Apuroopa said she knows people struggle to understand her these days, but they’re polite and don’t ask what’s going on. Apuroopa says the clarity and quality of her speech have been affected, and she goes to great lengths to preserve her energy for coaching sessions. She believes strongly in the power of body language to convey messages and empathize, and the effect on her movement has limited her body language.

“Fortunately, coaching is about listening more and helping them find their way. But I struggle with holding a good conversation for more than an hour with the coachee.” 

“I really have to formulate the words in my head to be able to communicate properly because there are some words that I cannot speak at all.”

How Apuroopa Is Adapting

Apuroopa continues to search for technology or other solutions to support her ability to coach. “I’ve been trying to find things that will help my speech or convert text to speech,” she said. “But with coaching, it’s all about the interpersonal connection, your body language, the way you’re presenting yourself.” 

“There are a few things in technology that help people with MS because they have the same problem with speech, but they’re not really effective for me,” because you still have to go back and edit everything.

If you are living with ataxia, “there is a group called the National Ataxia Foundation. It is a great support group; you don’t feel like you are going through this alone. They post things about technology and tools you can use,” Apuroopa said.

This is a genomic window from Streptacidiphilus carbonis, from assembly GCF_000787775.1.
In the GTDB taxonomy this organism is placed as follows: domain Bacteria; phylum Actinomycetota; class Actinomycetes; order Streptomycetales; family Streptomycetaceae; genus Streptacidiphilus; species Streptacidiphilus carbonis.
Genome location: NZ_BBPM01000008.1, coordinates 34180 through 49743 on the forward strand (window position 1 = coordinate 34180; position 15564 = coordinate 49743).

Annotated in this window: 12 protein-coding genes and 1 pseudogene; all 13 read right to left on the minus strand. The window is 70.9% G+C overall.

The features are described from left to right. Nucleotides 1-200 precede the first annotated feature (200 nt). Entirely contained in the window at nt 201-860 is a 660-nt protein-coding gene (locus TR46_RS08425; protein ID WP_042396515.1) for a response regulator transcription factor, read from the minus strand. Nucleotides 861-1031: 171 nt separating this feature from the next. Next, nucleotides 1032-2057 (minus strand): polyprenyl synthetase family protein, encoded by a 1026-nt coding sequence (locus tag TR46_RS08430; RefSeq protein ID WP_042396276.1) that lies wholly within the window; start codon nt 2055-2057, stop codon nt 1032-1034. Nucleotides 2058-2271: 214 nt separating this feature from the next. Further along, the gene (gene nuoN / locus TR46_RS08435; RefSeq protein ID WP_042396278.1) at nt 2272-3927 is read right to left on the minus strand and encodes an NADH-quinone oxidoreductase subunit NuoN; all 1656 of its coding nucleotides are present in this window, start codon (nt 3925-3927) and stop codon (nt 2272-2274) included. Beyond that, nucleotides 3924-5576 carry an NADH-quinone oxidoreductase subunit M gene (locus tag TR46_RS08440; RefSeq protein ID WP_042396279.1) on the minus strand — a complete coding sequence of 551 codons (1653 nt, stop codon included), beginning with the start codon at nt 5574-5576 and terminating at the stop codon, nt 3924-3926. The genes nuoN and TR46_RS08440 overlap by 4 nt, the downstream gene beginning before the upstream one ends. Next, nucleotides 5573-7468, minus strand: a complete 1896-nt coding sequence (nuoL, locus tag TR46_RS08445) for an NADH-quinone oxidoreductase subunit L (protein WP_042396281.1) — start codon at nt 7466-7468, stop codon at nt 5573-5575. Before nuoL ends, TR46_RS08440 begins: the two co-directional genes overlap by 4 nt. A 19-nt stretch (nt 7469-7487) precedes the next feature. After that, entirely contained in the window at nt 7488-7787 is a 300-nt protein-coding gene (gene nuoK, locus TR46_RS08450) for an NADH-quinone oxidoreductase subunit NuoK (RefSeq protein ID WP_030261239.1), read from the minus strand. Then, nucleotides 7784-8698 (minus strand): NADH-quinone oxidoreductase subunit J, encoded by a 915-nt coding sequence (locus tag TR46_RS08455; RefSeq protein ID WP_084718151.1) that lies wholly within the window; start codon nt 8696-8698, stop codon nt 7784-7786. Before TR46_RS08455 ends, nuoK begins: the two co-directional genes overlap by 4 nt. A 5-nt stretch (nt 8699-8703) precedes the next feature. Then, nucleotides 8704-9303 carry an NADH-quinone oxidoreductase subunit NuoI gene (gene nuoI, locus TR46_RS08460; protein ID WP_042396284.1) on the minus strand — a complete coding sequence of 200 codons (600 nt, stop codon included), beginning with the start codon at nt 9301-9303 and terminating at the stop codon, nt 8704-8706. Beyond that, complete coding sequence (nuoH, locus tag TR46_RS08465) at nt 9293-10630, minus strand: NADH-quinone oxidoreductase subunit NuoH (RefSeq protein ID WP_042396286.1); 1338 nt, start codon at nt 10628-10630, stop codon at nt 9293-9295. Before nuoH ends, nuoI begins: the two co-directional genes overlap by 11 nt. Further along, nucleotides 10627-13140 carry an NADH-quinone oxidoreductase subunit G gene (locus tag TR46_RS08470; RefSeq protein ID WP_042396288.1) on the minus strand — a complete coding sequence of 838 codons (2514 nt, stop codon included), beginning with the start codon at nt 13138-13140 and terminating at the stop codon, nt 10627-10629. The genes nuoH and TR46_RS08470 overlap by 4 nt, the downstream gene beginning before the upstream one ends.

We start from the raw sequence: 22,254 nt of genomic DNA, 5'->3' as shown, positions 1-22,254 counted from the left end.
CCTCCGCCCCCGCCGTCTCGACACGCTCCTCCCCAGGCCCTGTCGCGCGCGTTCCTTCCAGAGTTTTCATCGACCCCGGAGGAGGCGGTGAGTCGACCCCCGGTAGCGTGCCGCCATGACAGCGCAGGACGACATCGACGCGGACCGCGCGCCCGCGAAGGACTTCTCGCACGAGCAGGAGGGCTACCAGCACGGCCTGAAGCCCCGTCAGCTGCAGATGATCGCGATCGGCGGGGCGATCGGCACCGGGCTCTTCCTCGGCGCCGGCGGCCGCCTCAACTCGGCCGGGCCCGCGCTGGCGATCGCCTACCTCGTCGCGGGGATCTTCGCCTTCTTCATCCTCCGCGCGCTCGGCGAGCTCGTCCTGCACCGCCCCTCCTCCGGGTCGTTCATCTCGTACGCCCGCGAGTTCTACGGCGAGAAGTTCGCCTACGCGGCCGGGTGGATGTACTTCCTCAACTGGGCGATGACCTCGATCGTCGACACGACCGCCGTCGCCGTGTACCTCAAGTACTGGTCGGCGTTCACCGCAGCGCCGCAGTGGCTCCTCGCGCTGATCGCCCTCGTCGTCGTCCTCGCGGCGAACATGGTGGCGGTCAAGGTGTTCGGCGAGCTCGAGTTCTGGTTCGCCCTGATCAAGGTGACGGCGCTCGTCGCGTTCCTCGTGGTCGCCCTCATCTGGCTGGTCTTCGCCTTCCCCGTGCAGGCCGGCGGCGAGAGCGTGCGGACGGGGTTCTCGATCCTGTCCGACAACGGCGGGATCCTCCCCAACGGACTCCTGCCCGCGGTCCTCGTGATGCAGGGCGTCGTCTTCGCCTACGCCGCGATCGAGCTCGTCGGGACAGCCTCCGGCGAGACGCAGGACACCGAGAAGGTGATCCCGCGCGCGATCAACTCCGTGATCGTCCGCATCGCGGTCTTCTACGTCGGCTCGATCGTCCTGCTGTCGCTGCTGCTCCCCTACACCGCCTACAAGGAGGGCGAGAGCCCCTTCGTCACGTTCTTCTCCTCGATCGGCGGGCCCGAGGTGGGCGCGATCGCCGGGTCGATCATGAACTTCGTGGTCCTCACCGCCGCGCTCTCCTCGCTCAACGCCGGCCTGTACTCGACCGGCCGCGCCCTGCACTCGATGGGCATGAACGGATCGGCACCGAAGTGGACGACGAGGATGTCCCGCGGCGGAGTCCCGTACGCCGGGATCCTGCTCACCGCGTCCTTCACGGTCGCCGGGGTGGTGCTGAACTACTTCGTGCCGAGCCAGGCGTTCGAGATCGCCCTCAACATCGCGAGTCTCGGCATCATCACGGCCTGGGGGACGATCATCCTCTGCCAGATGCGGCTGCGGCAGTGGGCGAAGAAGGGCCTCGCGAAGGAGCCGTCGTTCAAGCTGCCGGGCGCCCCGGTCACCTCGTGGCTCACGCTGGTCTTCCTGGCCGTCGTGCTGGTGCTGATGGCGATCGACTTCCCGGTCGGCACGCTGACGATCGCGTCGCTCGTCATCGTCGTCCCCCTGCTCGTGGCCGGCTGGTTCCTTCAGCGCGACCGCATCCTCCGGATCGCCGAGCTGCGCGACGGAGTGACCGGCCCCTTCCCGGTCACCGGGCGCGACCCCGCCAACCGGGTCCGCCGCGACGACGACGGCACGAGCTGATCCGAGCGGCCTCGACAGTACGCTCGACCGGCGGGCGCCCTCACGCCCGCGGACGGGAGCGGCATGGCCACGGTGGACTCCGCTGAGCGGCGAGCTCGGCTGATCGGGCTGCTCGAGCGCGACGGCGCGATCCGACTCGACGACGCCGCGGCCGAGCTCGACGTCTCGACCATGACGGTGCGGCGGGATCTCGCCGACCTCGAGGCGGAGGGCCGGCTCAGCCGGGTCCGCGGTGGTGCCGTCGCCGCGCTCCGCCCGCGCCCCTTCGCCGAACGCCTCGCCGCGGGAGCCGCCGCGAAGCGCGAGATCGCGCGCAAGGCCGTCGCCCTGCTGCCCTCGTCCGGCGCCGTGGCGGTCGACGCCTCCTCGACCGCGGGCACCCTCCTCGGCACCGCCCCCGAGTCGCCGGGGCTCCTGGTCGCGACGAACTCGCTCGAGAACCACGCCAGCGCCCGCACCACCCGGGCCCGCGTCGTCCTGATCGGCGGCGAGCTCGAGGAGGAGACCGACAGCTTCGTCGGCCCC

She also recommends utilizing your HR resources if you have any need for accommodation. An accommodation request form may be the right way to access technology or request an adjustment or change in your work environment or duties based on a medical condition.

Apuroopa’s employer offers a work-from-home option. “The remote environment adds complexity,” she said, because not everyone is willing to turn their cameras on for various reasons, and you end up missing that facial connection and body language, but she’s also thankful for the option to stay home. “With my condition right now, I’d rather spend that energy and focus holding a meeting than struggling to find a way to get into the office.” 

“I certainly miss the interpersonal connection, and a good balance could be one or two days in the office to establish those connections while still being able to preserve the energy to hold meetings on other days.”

She’s found scheduling solutions that help her to adapt. “I’m able to spend all my energy in the morning speaking and doing more of the admin and computer stuff in the afternoon because, honestly, I have more energy to speak, and my speech is more clear in the mornings. That’s how I’m able to spread out my meetings and focus and give my 100 percent.”

Showing Up for Her Teams

What does she want people to know? “That I am not going to give up. I’ll give it my best until I can’t. And who knows? We never knew that coaching could be done remotely. But we’ve been living in a remote environment for a few years now. There may be new technology breakthroughs that happen overnight, and I may find something where I’m still presenting to the camera while speaking through typing.”

“The message that I want to give is that it’s pretty hard keeping up the positivity, but I am showing up every day. That’s what I want the community to know. There are so many different ordeals that people go through; I have my condition, and other people are going through real, different kinds of problems. But they still show up. They’re not alone in this.”